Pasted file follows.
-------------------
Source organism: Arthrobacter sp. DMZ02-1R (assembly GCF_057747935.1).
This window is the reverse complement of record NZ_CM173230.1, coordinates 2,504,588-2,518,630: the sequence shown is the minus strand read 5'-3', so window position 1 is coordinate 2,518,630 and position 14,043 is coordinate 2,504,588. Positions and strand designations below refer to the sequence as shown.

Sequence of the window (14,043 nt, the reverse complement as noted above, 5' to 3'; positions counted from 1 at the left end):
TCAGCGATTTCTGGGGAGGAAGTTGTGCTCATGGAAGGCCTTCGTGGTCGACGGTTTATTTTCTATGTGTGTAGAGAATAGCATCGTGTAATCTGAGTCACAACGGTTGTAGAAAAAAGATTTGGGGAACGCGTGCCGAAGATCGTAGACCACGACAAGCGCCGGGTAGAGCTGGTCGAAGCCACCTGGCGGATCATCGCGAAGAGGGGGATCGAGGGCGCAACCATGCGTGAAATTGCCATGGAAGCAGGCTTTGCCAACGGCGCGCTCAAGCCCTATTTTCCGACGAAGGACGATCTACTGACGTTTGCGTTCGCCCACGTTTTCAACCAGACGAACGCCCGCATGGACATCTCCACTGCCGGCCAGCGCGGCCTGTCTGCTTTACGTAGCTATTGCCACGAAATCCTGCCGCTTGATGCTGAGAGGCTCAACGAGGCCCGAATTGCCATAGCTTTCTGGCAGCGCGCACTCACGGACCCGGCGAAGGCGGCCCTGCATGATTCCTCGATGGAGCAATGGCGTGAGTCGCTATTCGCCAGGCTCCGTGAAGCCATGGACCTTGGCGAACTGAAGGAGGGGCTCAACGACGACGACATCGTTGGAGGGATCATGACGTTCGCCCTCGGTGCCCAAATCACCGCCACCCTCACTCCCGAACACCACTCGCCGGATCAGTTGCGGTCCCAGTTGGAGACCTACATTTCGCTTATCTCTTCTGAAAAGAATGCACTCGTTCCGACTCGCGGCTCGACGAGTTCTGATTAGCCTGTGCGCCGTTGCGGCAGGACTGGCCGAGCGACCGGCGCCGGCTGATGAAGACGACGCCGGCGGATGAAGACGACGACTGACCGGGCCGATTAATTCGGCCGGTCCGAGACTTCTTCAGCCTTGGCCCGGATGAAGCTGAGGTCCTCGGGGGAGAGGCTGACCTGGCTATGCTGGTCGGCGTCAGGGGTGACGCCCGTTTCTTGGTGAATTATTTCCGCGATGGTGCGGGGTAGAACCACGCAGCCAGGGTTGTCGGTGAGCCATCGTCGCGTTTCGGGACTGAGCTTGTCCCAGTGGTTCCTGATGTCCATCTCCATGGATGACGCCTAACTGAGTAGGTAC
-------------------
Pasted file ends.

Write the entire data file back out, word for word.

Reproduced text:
Source organism: Arthrobacter sp. DMZ02-1R (assembly GCF_057747935.1).
This window is the reverse complement of record NZ_CM173230.1, coordinates 2,504,588-2,518,630: the sequence shown is the minus strand read 5'-3', so window position 1 is coordinate 2,518,630 and position 14,043 is coordinate 2,504,588. Positions and strand designations below refer to the sequence as shown.

Sequence of the window (14,043 nt, the reverse complement as noted above, 5' to 3'; positions counted from 1 at the left end):
TCAGCGATTTCTGGGGAGGAAGTTGTGCTCATGGAAGGCCTTCGTGGTCGACGGTTTATTTTCTATGTGTGTAGAGAATAGCATCGTGTAATCTGAGTCACAACGGTTGTAGAAAAAAGATTTGGGGAACGCGTGCCGAAGATCGTAGACCACGACAAGCGCCGGGTAGAGCTGGTCGAAGCCACCTGGCGGATCATCGCGAAGAGGGGGATCGAGGGCGCAACCATGCGTGAAATTGCCATGGAAGCAGGCTTTGCCAACGGCGCGCTCAAGCCCTATTTTCCGACGAAGGACGATCTACTGACGTTTGCGTTCGCCCACGTTTTCAACCAGACGAACGCCCGCATGGACATCTCCACTGCCGGCCAGCGCGGCCTGTCTGCTTTACGTAGCTATTGCCACGAAATCCTGCCGCTTGATGCTGAGAGGCTCAACGAGGCCCGAATTGCCATAGCTTTCTGGCAGCGCGCACTCACGGACCCGGCGAAGGCGGCCCTGCATGATTCCTCGATGGAGCAATGGCGTGAGTCGCTATTCGCCAGGCTCCGTGAAGCCATGGACCTTGGCGAACTGAAGGAGGGGCTCAACGACGACGACATCGTTGGAGGGATCATGACGTTCGCCCTCGGTGCCCAAATCACCGCCACCCTCACTCCCGAACACCACTCGCCGGATCAGTTGCGGTCCCAGTTGGAGACCTACATTTCGCTTATCTCTTCTGAAAAGAATGCACTCGTTCCGACTCGCGGCTCGACGAGTTCTGATTAGCCTGTGCGCCGTTGCGGCAGGACTGGCCGAGCGACCGGCGCCGGCTGATGAAGACGACGCCGGCGGATGAAGACGACGACTGACCGGGCCGATTAATTCGGCCGGTCCGAGACTTCTTCAGCCTTGGCCCGGATGAAGCTGAGGTCCTCGGGGGAGAGGCTGACCTGGCTATGCTGGTCGGCGTCAGGGGTGACGCCCGTTTCTTGGTGAATTATTTCCGCGATGGTGCGGGGTAGAACCACGCAGCCAGGGTTGTCGGTGAGCCATCGTCGCGTTTCGGGACTGAGCTTGTCCCAGTGGTTCCTGATGTCCATCTCCATGGATGACGCCTAACTGAGTAGGTAC